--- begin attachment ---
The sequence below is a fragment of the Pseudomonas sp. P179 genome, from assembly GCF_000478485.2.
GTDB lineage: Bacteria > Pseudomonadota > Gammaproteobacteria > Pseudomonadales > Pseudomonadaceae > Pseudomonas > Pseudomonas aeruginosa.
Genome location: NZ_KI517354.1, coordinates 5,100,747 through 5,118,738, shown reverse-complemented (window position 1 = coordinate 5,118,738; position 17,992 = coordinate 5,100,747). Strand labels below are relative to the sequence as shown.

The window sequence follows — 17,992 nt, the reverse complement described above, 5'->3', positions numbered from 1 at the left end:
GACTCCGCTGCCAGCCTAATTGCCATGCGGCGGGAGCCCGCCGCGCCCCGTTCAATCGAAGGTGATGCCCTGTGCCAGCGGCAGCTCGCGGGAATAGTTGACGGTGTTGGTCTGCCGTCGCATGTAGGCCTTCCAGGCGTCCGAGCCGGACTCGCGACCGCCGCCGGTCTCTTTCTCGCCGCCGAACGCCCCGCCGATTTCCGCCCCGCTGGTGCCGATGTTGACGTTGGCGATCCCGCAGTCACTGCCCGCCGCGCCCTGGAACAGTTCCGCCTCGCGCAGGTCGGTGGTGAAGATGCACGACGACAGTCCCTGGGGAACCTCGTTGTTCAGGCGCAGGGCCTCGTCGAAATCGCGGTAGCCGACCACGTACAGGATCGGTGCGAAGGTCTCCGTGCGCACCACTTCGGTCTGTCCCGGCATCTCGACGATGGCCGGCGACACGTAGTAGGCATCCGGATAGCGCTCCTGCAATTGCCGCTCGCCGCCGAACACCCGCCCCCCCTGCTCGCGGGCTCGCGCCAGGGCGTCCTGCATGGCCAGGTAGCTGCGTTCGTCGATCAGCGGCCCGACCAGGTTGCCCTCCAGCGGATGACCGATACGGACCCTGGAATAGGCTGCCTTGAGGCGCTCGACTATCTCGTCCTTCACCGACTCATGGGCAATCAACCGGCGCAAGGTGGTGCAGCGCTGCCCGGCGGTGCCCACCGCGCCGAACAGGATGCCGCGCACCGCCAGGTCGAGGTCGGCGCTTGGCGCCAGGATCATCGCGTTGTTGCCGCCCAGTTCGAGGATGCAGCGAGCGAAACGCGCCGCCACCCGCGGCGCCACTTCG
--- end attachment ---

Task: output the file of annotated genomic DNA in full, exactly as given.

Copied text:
The sequence below is a fragment of the Pseudomonas sp. P179 genome, from assembly GCF_000478485.2.
GTDB lineage: Bacteria > Pseudomonadota > Gammaproteobacteria > Pseudomonadales > Pseudomonadaceae > Pseudomonas > Pseudomonas aeruginosa.
Genome location: NZ_KI517354.1, coordinates 5,100,747 through 5,118,738, shown reverse-complemented (window position 1 = coordinate 5,118,738; position 17,992 = coordinate 5,100,747). Strand labels below are relative to the sequence as shown.

The window sequence follows — 17,992 nt, the reverse complement described above, 5'->3', positions numbered from 1 at the left end:
GACTCCGCTGCCAGCCTAATTGCCATGCGGCGGGAGCCCGCCGCGCCCCGTTCAATCGAAGGTGATGCCCTGTGCCAGCGGCAGCTCGCGGGAATAGTTGACGGTGTTGGTCTGCCGTCGCATGTAGGCCTTCCAGGCGTCCGAGCCGGACTCGCGACCGCCGCCGGTCTCTTTCTCGCCGCCGAACGCCCCGCCGATTTCCGCCCCGCTGGTGCCGATGTTGACGTTGGCGATCCCGCAGTCACTGCCCGCCGCGCCCTGGAACAGTTCCGCCTCGCGCAGGTCGGTGGTGAAGATGCACGACGACAGTCCCTGGGGAACCTCGTTGTTCAGGCGCAGGGCCTCGTCGAAATCGCGGTAGCCGACCACGTACAGGATCGGTGCGAAGGTCTCCGTGCGCACCACTTCGGTCTGTCCCGGCATCTCGACGATGGCCGGCGACACGTAGTAGGCATCCGGATAGCGCTCCTGCAATTGCCGCTCGCCGCCGAACACCCGCCCCCCCTGCTCGCGGGCTCGCGCCAGGGCGTCCTGCATGGCCAGGTAGCTGCGTTCGTCGATCAGCGGCCCGACCAGGTTGCCCTCCAGCGGATGACCGATACGGACCCTGGAATAGGCTGCCTTGAGGCGCTCGACTATCTCGTCCTTCACCGACTCATGGGCAATCAACCGGCGCAAGGTGGTGCAGCGCTGCCCGGCGGTGCCCACCGCGCCGAACAGGATGCCGCGCACCGCCAGGTCGAGGTCGGCGCTTGGCGCCAGGATCATCGCGTTGTTGCCGCCCAGTTCGAGGATGCAGCGAGCGAAACGCGCCGCCACCCGCGGCGCCACTTCG